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SCRAPPED PROPOSAL: Council’s bowling greens U-turn could be ‘new start’ for the sport in Leeds

SCRAPPED PROPOSAL: Council’s bowling greens U-turn could be ‘new start’ for the sport in Leeds

Bowling Green

The decision to cancel plans to close half of Leeds’s council-maintained bowling greens has been welcomed by both campaigners and opposition councillors in the city.

As part of early plans for next year’s Leeds City Council budget, the council had proposed reducing the number of bowling greens from 62 to 31, in an attempt to save £83,000 per year.

But, following consultation with the public, the council has chosen to scrap the proposals and instead increase the price of a season ticket from £31 to £40-a-year for each player.

Steve Olivant, Secretary of the Leeds Crown Green Bowls Association , was elated with the decision, and hopes it can be a new start for the sport in Leeds.

He said: “£40 is still reasonable – it works out at about 90p a week (per person). When you think about the money the council said it would need to save, I think we got a good deal.

“All along, we argued about the benefits of the physical and social interaction it brings. I don’t know why we have had a U-turn but it is welcome.”

Mr Olivant said the decision should be seen as a perfect opportunity to get more people into the sport once Covid-19 lockdown rules have been lifted.

He added: “As it stands, I don’t think the summer season will start in April, but it depends on how the lockdown goes.

“I have been speaking to a couple of clubs – once we get going again, we are planning to hold open days. We are hoping to recruit some more participants and pushing the game forward.

“It’s like a new start, really – but then again, I think 99 per cent of our members will be rushing to get in once it opens again!”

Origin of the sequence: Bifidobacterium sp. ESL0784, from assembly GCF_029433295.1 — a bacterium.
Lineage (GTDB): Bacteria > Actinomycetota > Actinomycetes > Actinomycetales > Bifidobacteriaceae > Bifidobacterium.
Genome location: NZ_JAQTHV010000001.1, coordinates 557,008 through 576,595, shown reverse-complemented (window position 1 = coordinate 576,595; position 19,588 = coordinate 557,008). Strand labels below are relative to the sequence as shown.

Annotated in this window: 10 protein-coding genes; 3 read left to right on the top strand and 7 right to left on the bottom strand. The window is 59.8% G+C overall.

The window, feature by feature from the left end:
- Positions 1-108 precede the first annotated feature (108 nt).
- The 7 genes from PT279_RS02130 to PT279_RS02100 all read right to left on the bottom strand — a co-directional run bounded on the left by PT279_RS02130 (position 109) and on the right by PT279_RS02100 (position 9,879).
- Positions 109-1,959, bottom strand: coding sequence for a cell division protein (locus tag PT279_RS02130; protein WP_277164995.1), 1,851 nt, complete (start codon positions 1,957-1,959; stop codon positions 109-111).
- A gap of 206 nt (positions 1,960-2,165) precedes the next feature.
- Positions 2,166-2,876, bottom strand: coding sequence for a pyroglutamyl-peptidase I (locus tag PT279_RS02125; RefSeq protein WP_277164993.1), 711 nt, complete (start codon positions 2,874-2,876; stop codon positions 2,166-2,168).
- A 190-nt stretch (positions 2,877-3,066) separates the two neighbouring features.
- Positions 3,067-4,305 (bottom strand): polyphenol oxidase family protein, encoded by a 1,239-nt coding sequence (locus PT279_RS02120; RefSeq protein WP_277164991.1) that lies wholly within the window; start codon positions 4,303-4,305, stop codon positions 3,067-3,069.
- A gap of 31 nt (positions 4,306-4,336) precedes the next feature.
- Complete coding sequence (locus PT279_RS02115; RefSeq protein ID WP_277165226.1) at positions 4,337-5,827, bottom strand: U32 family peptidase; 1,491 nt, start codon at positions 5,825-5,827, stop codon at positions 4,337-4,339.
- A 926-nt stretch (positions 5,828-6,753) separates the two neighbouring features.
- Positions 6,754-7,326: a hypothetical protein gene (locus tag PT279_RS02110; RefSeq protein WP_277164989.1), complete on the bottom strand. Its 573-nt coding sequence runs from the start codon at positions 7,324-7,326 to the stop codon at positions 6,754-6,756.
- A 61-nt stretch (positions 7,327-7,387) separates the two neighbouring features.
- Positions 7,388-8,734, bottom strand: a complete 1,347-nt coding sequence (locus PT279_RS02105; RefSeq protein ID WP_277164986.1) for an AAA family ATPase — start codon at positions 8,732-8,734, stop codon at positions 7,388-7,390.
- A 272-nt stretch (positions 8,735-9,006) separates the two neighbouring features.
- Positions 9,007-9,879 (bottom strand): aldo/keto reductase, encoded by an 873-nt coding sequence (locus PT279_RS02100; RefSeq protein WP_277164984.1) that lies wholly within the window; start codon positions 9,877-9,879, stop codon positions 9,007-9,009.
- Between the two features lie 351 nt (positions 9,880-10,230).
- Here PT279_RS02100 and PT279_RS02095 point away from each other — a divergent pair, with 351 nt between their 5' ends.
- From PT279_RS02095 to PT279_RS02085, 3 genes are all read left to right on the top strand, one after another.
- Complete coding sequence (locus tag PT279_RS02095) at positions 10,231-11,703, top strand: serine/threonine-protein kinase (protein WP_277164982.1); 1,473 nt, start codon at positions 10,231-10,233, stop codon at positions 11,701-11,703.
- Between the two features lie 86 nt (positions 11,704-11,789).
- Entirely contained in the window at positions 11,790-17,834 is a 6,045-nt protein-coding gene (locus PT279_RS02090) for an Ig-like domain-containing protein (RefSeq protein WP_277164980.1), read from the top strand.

The decision has also received support from members of Leeds City Council.

Coun Paul Wadsworth (Con), the council’s opposition spokesperson for environmental services, said: “I welcome this decision, which was informed by all the input received from residents across the city who told the council clearly how important their bowling greens are. My group called for the reversal of this proposal from the outset.

“I recognise the council faces a very real budget challenge, but the savings provided through the proposals were outweighed by all the benefits the bowling greens provided to their local communities. Listening to residents, I heard how the greens were enjoyed in so many different ways, from places to relax, to exercise, or just to meet friends new and old.

“I’d like to thank all those residents who added their voice to this consultation and helped shape these proposals, and I look forward to seeing the bowling greens re-open in the future.”

The decision forms part of plans for Leeds City Council to plug a £119m budget deficit for the coming year. The report will considered by the council’s Executive Board on Wednesday February 10 followed by the debate at full council on Wednesday February 24.

 

Richard Beecham, Local Democracy Reporter

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